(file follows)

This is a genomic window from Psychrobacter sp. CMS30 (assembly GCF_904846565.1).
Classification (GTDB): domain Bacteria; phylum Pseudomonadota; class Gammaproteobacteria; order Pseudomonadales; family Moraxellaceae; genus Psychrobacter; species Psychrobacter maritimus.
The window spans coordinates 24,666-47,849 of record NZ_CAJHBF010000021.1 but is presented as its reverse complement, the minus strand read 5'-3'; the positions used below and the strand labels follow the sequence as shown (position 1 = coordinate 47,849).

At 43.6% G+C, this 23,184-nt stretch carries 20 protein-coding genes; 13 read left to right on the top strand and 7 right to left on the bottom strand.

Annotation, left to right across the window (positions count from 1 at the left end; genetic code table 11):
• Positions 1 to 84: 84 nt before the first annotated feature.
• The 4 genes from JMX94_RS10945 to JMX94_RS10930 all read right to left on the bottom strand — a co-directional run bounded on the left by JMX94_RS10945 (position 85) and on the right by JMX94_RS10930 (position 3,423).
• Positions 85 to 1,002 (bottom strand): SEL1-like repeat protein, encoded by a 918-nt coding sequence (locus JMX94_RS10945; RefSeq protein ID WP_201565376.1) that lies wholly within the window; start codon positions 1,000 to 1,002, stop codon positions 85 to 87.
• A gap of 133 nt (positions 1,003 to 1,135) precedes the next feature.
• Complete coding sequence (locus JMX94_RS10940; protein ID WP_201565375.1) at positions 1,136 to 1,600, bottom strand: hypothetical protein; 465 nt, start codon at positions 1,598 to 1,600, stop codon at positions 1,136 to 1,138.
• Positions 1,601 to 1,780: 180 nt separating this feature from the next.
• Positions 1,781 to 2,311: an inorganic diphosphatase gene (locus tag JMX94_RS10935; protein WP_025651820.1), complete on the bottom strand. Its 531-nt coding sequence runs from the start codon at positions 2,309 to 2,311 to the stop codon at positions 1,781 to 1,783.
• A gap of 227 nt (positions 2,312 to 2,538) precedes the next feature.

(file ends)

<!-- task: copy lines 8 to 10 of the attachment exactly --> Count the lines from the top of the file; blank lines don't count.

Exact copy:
• Positions 85 to 1,002 (bottom strand): SEL1-like repeat protein, encoded by a 918-nt coding sequence (locus JMX94_RS10945; RefSeq protein ID WP_201565376.1) that lies wholly within the window; start codon positions 1,000 to 1,002, stop codon positions 85 to 87.
• A gap of 133 nt (positions 1,003 to 1,135) precedes the next feature.
• Complete coding sequence (locus JMX94_RS10940; protein ID WP_201565375.1) at positions 1,136 to 1,600, bottom strand: hypothetical protein; 465 nt, start codon at positions 1,598 to 1,600, stop codon at positions 1,136 to 1,138.